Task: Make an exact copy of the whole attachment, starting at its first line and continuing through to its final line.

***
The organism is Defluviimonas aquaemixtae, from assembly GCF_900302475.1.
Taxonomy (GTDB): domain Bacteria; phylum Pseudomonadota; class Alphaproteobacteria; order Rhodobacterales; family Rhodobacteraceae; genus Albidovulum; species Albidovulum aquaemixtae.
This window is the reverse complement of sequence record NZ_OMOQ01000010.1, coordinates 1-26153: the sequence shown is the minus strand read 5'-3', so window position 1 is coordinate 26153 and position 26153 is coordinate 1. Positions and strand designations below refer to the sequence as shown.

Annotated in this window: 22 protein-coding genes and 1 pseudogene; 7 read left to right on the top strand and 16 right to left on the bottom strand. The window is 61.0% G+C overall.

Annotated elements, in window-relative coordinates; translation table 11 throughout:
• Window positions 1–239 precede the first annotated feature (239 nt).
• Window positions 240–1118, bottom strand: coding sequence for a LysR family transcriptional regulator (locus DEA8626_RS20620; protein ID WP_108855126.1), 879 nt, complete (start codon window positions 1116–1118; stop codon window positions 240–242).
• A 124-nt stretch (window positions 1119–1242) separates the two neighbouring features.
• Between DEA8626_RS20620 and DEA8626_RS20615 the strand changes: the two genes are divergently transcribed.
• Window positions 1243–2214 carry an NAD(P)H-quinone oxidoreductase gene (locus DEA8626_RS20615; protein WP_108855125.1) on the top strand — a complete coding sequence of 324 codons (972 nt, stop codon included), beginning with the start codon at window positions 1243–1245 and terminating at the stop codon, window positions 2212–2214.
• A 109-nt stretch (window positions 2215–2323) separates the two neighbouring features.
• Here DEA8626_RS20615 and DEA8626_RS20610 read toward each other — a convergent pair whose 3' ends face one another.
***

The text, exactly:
The organism is Defluviimonas aquaemixtae, from assembly GCF_900302475.1.
Taxonomy (GTDB): domain Bacteria; phylum Pseudomonadota; class Alphaproteobacteria; order Rhodobacterales; family Rhodobacteraceae; genus Albidovulum; species Albidovulum aquaemixtae.
This window is the reverse complement of sequence record NZ_OMOQ01000010.1, coordinates 1-26153: the sequence shown is the minus strand read 5'-3', so window position 1 is coordinate 26153 and position 26153 is coordinate 1. Positions and strand designations below refer to the sequence as shown.

Annotated in this window: 22 protein-coding genes and 1 pseudogene; 7 read left to right on the top strand and 16 right to left on the bottom strand. The window is 61.0% G+C overall.

Annotated elements, in window-relative coordinates; translation table 11 throughout:
• Window positions 1–239 precede the first annotated feature (239 nt).
• Window positions 240–1118, bottom strand: coding sequence for a LysR family transcriptional regulator (locus DEA8626_RS20620; protein ID WP_108855126.1), 879 nt, complete (start codon window positions 1116–1118; stop codon window positions 240–242).
• A 124-nt stretch (window positions 1119–1242) separates the two neighbouring features.
• Between DEA8626_RS20620 and DEA8626_RS20615 the strand changes: the two genes are divergently transcribed.
• Window positions 1243–2214 carry an NAD(P)H-quinone oxidoreductase gene (locus DEA8626_RS20615; protein WP_108855125.1) on the top strand — a complete coding sequence of 324 codons (972 nt, stop codon included), beginning with the start codon at window positions 1243–1245 and terminating at the stop codon, window positions 2212–2214.
• A 109-nt stretch (window positions 2215–2323) separates the two neighbouring features.
• Here DEA8626_RS20615 and DEA8626_RS20610 read toward each other — a convergent pair whose 3' ends face one another.